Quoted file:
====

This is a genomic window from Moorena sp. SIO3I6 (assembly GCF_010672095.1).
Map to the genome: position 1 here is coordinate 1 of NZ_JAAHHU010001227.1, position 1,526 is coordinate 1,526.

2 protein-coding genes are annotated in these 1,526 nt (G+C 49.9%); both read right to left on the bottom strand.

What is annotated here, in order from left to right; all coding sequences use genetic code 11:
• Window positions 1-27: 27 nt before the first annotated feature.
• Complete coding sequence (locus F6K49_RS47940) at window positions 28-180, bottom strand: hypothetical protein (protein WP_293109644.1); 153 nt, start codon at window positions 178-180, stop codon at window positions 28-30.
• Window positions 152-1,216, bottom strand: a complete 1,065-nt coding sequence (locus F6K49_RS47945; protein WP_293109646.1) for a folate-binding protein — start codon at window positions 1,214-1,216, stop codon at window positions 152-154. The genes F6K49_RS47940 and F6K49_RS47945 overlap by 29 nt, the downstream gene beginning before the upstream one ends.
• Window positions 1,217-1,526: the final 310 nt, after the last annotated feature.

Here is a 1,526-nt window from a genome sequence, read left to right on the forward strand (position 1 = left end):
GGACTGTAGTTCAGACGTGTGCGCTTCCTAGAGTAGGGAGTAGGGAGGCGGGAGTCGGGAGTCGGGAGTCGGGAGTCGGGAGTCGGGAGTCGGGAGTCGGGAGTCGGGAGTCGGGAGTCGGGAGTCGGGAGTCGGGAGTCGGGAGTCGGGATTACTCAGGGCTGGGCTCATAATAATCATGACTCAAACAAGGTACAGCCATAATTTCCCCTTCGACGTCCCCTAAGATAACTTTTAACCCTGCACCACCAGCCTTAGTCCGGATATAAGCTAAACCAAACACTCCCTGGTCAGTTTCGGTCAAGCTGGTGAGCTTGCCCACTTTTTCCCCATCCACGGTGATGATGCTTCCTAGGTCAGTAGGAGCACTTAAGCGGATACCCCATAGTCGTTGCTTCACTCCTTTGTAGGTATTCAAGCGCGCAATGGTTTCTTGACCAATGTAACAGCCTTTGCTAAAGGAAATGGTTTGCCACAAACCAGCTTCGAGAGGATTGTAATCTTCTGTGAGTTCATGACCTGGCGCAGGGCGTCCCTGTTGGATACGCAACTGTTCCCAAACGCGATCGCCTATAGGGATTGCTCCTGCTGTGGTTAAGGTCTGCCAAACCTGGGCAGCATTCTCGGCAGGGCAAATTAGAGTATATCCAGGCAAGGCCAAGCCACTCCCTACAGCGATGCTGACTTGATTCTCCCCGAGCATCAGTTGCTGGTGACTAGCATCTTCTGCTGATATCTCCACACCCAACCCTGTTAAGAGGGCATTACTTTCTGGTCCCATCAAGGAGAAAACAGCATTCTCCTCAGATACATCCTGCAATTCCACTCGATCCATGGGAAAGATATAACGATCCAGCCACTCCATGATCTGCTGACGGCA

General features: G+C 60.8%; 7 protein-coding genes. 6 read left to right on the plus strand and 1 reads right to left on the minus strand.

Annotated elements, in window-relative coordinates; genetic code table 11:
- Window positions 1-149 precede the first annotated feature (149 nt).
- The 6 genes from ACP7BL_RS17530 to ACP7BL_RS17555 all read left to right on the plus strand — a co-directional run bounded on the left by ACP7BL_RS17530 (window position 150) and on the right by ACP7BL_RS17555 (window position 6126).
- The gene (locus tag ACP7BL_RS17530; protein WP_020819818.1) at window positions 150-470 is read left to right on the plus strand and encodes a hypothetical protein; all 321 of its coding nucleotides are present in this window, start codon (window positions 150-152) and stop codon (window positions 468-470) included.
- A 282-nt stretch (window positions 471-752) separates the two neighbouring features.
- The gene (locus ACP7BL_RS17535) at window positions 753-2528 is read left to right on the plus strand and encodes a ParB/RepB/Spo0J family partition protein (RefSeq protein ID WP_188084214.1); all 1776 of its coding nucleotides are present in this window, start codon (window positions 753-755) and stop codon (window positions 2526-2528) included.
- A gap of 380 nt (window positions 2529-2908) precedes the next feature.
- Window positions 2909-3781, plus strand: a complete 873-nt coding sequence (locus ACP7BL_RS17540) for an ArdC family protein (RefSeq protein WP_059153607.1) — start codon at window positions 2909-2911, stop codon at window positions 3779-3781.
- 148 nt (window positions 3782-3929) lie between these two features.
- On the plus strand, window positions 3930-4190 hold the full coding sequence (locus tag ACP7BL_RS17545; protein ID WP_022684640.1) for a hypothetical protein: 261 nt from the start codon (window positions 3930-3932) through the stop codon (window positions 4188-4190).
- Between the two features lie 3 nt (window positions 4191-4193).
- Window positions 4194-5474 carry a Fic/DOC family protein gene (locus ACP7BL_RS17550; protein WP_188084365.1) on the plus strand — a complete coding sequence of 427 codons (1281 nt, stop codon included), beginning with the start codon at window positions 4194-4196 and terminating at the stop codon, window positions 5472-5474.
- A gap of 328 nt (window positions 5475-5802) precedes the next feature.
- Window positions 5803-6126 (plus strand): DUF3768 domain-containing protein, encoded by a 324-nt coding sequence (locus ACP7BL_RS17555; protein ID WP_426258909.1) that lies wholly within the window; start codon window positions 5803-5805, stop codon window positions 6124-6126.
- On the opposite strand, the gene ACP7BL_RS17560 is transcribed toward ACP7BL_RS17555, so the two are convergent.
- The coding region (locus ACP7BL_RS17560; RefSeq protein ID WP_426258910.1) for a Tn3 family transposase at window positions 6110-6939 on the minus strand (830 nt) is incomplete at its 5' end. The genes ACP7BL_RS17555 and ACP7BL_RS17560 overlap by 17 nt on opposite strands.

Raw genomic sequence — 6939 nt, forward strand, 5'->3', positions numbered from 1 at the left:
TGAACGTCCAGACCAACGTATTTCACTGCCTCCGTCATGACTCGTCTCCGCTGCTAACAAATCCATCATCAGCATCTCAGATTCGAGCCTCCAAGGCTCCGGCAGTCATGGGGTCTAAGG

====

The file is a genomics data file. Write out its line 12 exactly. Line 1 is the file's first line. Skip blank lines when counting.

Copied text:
Annotated elements, in window-relative coordinates; genetic code table 11: